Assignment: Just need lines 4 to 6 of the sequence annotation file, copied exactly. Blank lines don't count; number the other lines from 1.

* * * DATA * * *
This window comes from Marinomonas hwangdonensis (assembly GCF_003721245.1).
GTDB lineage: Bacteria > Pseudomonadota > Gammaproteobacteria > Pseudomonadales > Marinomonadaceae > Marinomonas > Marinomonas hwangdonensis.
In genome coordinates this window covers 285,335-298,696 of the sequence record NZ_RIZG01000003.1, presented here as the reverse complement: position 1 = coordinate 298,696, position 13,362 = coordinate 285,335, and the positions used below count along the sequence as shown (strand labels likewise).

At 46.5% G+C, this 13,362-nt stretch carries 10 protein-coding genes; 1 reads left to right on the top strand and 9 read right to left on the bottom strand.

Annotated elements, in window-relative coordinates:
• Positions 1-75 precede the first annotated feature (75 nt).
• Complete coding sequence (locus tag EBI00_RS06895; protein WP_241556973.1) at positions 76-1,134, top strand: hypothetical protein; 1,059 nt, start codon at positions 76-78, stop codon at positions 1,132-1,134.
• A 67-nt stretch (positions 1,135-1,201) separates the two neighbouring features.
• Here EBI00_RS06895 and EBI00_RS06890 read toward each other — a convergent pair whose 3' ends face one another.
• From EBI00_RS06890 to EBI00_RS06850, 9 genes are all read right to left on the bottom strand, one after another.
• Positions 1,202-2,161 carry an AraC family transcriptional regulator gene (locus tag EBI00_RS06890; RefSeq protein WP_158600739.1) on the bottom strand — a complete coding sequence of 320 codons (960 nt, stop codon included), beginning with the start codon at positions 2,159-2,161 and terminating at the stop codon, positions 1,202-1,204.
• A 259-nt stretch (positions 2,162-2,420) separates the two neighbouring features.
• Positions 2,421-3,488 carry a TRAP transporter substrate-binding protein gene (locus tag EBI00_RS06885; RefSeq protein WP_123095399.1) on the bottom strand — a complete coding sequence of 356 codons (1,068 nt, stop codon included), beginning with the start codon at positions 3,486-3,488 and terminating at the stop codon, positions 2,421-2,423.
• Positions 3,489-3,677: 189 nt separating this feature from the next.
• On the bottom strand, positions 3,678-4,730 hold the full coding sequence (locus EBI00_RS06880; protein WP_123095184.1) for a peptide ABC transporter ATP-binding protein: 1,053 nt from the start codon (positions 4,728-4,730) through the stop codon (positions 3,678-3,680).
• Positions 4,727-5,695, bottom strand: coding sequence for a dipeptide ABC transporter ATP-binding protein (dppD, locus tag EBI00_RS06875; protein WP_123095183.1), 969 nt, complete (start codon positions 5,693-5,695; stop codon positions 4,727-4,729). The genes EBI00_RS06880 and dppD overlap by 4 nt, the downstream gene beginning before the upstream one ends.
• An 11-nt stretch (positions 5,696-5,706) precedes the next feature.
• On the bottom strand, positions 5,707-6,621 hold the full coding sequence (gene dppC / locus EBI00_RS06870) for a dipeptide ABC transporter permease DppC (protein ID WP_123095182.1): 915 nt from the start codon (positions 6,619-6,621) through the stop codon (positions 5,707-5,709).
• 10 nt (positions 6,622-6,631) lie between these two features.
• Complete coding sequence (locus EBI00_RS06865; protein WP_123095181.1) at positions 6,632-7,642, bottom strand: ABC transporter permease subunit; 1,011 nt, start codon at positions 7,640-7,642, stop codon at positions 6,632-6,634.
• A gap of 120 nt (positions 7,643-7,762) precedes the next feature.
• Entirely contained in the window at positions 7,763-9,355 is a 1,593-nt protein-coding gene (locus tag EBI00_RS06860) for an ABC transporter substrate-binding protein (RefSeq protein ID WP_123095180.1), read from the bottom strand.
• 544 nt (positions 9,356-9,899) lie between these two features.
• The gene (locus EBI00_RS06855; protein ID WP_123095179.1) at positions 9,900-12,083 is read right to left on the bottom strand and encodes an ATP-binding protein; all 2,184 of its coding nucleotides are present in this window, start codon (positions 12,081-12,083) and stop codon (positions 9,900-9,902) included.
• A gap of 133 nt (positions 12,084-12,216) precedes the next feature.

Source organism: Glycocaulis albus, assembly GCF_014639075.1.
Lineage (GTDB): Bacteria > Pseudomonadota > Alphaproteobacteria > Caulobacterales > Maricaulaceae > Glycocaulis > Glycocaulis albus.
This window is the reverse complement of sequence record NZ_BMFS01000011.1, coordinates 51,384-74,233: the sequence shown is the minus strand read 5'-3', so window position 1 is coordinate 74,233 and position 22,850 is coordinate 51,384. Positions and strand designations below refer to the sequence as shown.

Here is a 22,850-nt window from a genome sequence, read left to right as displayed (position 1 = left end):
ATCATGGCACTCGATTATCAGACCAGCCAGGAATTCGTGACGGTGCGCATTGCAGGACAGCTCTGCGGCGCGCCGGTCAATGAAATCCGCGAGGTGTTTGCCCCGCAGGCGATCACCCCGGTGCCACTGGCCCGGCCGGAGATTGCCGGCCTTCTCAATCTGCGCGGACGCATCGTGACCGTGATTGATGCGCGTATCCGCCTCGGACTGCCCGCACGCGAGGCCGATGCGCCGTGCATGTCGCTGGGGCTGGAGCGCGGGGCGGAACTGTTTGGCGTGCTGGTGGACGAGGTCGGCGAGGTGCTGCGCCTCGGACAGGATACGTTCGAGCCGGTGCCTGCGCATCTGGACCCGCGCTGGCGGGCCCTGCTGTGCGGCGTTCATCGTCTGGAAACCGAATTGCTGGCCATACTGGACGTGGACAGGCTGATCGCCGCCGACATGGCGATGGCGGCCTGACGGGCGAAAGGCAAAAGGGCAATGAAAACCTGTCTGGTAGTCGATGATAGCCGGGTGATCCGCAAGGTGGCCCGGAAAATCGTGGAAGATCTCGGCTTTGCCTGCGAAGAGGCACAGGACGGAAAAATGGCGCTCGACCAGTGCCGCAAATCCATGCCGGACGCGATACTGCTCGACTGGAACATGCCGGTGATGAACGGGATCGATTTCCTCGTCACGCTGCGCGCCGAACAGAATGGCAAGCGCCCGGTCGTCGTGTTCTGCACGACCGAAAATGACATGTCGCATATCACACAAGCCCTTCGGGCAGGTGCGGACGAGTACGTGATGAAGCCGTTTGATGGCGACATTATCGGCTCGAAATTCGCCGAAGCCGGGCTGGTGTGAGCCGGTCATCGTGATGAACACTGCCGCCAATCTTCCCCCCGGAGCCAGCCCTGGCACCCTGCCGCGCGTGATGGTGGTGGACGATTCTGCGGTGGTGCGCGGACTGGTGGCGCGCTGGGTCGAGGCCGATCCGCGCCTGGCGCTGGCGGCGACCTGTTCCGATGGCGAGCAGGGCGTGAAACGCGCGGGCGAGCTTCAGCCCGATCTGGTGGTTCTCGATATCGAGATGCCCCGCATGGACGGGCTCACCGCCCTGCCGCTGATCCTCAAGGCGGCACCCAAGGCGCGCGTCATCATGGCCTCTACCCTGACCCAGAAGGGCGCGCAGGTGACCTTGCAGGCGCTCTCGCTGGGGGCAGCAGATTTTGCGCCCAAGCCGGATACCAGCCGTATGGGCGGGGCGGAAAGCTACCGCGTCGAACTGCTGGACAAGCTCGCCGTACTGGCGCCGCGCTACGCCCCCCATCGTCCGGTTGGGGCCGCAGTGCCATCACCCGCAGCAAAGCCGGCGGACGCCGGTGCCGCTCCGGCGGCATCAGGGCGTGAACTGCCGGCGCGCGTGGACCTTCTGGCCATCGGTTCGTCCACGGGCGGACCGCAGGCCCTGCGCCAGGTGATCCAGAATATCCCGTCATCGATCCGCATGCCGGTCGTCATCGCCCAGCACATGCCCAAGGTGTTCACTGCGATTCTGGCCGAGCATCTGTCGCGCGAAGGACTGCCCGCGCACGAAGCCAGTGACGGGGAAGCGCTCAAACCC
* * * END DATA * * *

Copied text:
At 46.5% G+C, this 13,362-nt stretch carries 10 protein-coding genes; 1 reads left to right on the top strand and 9 read right to left on the bottom strand.

Annotated elements, in window-relative coordinates:
• Positions 1-75 precede the first annotated feature (75 nt).